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Pulping reality

By Alan Moran - posted Friday, 30 January 2009

Developing a pulp mill in Tasmania has been a 25-year saga that remains unfinished.

Back in 1983, the Wesley Vale proposal launched the career of Christine Milne and placed the green movement at the political centre of power. That proposal was founded on a peerless set of environmental guidelines that had been negotiated by the Industry Minister, Senator Button and endorsed by the CSIRO.

At that time, the Machiavellian Senator Richardson was in charge of the environment portfolio and the Labor Party was anxious to maintain its green credentials. Into this brew Treasurer Paul Keating, showing his limitless conceit, considered he could squeeze out a few more concessions from the applicants. Button assured his colleagues that further demands would cause the prospect to collapse and was proven correct. He left it to a temporarily humbled Keating to deliver the news that investors in Australian resource projects were now subject to sovereign risk.


Once the Wesley Vale mill window was closed it took 20 years before a further viable business proposal could be developed with the current plan fostered by Gunns at Bell Bay.

Aside from finding markets, finance, equipment and labour - the conventional complexities behind any turnkey project - Gunns also has to satisfy a government agency that is fundamentally opposed to business development other than creation of mythical "green" jobs. And two decades of environmental activism has brought a massive inflation in the number and complexity of the conditions governments impose on new pulp mill applications.

Gunns is required to comply with an incredible list of 48 different criteria on each of 16 modules that constitute the environmental conditions. That means a total of 768 individual environmental approvals on which politicians and bureaucrats can find fault. In announcing the Government's decision, Environment Minister Peter Garrett indicated that 720 of the Commonwealth requirements have been accepted, with 48 remaining. On top of these, the company also needs to obtain a legion of local and state government approvals.

Steering an environmental proposal through the shoals of government processes is proving to be a Herculean task for any company to undertake. The conditions required of the mill are not only numerous but also include requirements that its discharges are cleaner than the river that carries them and contain far fewer dioxins than drinking water.

The considerable barriers to development Australia has erected are testimony to the distance we have travelled in rejecting new, commercially oriented investment. The demonisations and costs, delays, and uncertainties imposed on the proposed mill have spooked prospective lenders, with the original financial supporter, the ANZ Bank, walking away from it. Not surprisingly, Gunns has been unable to tie down alternative sources of finance.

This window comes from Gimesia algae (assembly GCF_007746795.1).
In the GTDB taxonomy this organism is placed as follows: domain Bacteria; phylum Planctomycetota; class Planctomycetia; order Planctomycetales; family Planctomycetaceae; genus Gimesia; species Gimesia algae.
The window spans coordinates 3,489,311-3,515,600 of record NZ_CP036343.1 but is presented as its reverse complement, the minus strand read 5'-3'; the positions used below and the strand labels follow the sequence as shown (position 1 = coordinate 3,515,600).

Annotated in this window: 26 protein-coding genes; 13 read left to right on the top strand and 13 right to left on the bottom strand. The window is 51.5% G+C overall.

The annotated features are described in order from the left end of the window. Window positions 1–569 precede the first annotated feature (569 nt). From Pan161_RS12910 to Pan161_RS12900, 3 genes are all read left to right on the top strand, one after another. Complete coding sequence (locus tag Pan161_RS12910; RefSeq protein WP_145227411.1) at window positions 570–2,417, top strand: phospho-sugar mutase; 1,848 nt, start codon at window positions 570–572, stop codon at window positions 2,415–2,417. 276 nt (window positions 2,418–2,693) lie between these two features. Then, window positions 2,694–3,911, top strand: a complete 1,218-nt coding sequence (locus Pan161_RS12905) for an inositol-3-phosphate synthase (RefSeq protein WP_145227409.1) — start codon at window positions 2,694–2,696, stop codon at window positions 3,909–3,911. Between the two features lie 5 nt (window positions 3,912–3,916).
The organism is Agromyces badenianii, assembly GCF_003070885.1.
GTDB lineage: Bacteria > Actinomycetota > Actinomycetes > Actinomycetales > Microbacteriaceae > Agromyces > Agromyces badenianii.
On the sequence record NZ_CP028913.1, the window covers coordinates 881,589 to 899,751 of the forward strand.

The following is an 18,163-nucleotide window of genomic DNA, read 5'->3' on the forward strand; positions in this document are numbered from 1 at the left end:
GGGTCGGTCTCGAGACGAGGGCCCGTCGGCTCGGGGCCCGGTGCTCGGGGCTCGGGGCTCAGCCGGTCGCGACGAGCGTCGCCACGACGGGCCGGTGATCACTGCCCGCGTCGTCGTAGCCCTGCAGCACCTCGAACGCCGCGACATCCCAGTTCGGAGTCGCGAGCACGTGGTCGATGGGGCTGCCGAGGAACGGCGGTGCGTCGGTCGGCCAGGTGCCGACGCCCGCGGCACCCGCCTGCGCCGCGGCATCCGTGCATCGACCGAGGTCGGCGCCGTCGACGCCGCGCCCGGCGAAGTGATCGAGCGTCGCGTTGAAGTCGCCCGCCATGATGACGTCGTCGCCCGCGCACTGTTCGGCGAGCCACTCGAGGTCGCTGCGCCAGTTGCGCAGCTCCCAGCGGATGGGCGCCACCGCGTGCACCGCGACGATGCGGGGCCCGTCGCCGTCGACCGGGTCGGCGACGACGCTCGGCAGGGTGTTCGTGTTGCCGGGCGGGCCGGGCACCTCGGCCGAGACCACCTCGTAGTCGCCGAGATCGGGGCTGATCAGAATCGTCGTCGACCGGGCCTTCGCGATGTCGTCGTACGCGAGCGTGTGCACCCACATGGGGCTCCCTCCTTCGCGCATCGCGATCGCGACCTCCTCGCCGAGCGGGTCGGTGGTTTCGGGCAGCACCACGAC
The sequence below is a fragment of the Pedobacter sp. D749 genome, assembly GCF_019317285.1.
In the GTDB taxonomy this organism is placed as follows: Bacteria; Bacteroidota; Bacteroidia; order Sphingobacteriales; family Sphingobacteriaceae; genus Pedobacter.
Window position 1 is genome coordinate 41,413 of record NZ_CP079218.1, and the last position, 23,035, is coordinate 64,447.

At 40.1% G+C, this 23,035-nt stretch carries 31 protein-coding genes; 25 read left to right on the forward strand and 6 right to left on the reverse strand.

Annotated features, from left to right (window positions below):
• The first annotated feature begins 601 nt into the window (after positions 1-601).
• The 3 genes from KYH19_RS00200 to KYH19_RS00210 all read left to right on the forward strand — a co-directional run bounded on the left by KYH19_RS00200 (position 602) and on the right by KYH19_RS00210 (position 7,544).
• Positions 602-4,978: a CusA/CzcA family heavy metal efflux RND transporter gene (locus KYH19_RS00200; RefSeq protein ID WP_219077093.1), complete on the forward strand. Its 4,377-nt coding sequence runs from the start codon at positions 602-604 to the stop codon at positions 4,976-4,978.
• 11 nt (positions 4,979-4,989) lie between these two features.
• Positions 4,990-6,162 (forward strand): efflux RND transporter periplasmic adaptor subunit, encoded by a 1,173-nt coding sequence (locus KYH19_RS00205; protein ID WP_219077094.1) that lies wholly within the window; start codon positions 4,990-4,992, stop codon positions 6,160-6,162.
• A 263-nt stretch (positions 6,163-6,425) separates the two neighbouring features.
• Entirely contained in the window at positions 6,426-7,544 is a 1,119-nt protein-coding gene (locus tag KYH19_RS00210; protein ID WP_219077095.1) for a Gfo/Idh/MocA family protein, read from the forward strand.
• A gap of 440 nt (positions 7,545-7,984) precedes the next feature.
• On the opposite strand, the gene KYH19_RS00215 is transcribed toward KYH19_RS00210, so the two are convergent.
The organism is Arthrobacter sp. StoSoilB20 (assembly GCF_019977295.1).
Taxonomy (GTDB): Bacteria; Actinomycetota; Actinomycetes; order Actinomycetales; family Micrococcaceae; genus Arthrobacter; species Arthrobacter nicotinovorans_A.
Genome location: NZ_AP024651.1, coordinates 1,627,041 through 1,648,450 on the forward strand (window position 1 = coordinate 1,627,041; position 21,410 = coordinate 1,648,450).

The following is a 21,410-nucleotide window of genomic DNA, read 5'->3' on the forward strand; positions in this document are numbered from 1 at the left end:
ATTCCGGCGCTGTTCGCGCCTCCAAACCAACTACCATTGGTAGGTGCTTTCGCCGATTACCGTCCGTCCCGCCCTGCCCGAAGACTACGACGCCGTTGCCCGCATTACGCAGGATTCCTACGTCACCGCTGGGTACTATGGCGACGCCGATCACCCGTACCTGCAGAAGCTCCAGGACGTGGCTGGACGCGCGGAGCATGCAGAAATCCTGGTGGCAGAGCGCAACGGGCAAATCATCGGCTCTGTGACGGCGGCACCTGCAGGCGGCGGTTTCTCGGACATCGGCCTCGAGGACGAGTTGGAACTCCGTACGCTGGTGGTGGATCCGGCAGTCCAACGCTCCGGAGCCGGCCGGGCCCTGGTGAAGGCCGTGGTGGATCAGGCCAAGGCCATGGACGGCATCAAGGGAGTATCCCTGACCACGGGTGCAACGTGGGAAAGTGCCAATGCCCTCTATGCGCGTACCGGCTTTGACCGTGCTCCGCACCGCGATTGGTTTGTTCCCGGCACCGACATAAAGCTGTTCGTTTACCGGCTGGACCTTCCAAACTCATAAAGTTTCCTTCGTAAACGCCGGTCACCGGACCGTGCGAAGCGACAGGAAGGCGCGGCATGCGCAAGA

With such a prominent and controversial project, the Environment Minister, Peter Garrett would be subservient to the control of Kevin Rudd's office. In Rudd's absence, Julia Gillard, as Acting Prime Minister, has demonstrated a total misunderstanding of the decision paralysis that follows from an incomplete specification of the costs a government approval will entail. She said, "More work needs to be done, Minister Garrett made that perfectly clear yesterday. But construction can start." Garrett himself has only added further confusion when he said that a decision to reject might expose the Government to claims for compensation. This suggests that Garrett would like to create circumstances under which Gunns, rather than the government, takes the initiative to cancel the project.


Predictably, the opponents of the mill focus on bogus matters of pollution and the alternative ventures it allegedly closes off.

Emotively huge numbers like "30 billion litres" and "100 toxic substances" are promoted without addressing their context; residues from the project are trivial in relation to the area in which they are to be discharged and would impose far less environmental harm than if the output were to be produced anywhere else in the world.

The green industries the mill is said to close off will as usual prove to be mythical - and in any case presumably including tourism which green policies would strangle in carbon taxes. Meanwhile a genuinely productive investment is denied and a warning is given to others that activists will markedly raise the costs of doing business if they consider ventures in Australia.

Australia's handling of environmental issues might be great political theatre but is a lousy way to run a country. Any proposed use of natural resources is now subject to an additional premium in terms of delays, paper-burden costs and uncertainties over whether previously envisaged requirements will be escalated in the course of the proposal's consideration.

This is denying us opportunities for development and wealth creation. And doing so in the context of a deteriorating world economic situation will sharply increase the penalties for our casual enhancements of sovereign risk.

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First published in ABC Unleashed on January 13, 2009.

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About the Author

Alan Moran is the principle of Regulatory Economics.

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